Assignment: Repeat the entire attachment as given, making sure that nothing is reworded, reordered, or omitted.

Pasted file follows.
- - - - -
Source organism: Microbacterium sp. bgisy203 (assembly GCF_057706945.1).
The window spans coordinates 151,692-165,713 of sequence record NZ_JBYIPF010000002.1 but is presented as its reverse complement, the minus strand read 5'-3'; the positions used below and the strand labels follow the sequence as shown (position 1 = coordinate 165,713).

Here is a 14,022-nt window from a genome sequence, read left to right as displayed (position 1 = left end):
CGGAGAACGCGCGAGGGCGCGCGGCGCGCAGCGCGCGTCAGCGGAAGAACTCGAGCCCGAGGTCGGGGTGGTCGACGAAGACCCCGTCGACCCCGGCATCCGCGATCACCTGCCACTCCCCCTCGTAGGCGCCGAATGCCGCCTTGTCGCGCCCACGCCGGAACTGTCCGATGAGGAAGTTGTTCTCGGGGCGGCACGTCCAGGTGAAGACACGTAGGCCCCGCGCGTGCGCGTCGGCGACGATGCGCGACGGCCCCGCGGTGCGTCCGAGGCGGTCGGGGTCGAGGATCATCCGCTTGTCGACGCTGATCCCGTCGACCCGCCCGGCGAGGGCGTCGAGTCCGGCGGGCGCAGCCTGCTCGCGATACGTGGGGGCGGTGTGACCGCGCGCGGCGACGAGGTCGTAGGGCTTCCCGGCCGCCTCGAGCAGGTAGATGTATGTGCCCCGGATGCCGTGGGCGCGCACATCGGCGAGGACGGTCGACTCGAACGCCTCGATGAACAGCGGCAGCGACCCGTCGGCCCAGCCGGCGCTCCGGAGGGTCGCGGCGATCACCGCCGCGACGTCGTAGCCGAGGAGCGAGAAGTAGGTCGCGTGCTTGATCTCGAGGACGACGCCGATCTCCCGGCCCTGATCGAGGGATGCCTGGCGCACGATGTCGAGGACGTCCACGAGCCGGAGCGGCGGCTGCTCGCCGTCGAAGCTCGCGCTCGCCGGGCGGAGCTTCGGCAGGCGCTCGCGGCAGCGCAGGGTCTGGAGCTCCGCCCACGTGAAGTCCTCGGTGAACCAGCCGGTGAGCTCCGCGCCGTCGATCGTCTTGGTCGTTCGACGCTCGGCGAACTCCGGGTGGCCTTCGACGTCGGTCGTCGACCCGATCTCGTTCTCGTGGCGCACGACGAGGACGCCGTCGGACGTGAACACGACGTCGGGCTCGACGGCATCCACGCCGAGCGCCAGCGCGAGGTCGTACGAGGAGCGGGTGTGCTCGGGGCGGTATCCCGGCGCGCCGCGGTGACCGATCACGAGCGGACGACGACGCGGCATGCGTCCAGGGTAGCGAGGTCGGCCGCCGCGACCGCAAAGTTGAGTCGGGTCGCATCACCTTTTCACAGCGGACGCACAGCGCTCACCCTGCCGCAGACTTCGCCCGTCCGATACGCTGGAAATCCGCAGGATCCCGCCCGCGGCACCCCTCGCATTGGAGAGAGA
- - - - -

Source organism: Microbacterium sp. bgisy203 (assembly GCF_057706945.1).
The window spans coordinates 151,692-165,713 of sequence record NZ_JBYIPF010000002.1 but is presented as its reverse complement, the minus strand read 5'-3'; the positions used below and the strand labels follow the sequence as shown (position 1 = coordinate 165,713).

Here is a 14,022-nt window from a genome sequence, read left to right as displayed (position 1 = left end):
CGGAGAACGCGCGAGGGCGCGCGGCGCGCAGCGCGCGTCAGCGGAAGAACTCGAGCCCGAGGTCGGGGTGGTCGACGAAGACCCCGTCGACCCCGGCATCCGCGATCACCTGCCACTCCCCCTCGTAGGCGCCGAATGCCGCCTTGTCGCGCCCACGCCGGAACTGTCCGATGAGGAAGTTGTTCTCGGGGCGGCACGTCCAGGTGAAGACACGTAGGCCCCGCGCGTGCGCGTCGGCGACGATGCGCGACGGCCCCGCGGTGCGTCCGAGGCGGTCGGGGTCGAGGATCATCCGCTTGTCGACGCTGATCCCGTCGACCCGCCCGGCGAGGGCGTCGAGTCCGGCGGGCGCAGCCTGCTCGCGATACGTGGGGGCGGTGTGACCGCGCGCGGCGACGAGGTCGTAGGGCTTCCCGGCCGCCTCGAGCAGGTAGATGTATGTGCCCCGGATGCCGTGGGCGCGCACATCGGCGAGGACGGTCGACTCGAACGCCTCGATGAACAGCGGCAGCGACCCGTCGGCCCAGCCGGCGCTCCGGAGGGTCGCGGCGATCACCGCCGCGACGTCGTAGCCGAGGAGCGAGAAGTAGGTCGCGTGCTTGATCTCGAGGACGACGCCGATCTCCCGGCCCTGATCGAGGGATGCCTGGCGCACGATGTCGAGGACGTCCACGAGCCGGAGCGGCGGCTGCTCGCCGTCGAAGCTCGCGCTCGCCGGGCGGAGCTTCGGCAGGCGCTCGCGGCAGCGCAGGGTCTGGAGCTCCGCCCACGTGAAGTCCTCGGTGAACCAGCCGGTGAGCTCCGCGCCGTCGATCGTCTTGGTCGTTCGACGCTCGGCGAACTCCGGGTGGCCTTCGACGTCGGTCGTCGACCCGATCTCGTTCTCGTGGCGCACGACGAGGACGCCGTCGGACGTGAACACGACGTCGGGCTCGACGGCATCCACGCCGAGCGCCAGCGCGAGGTCGTACGAGGAGCGGGTGTGCTCGGGGCGGTATCCCGGCGCGCCGCGGTGACCGATCACGAGCGGACGACGACGCGGCATGCGTCCAGGGTAGCGAGGTCGGCCGCCGCGACCGCAAAGTTGAGTCGGGTCGCATCACCTTTTCACAGCGGACGCACAGCGCTCACCCTGCCGCAGACTTCGCCCGTCCGATACGCTGGAAATCCGCAGGATCCCGCCCGCGGCACCCCTCGCATTGGAGAGAGA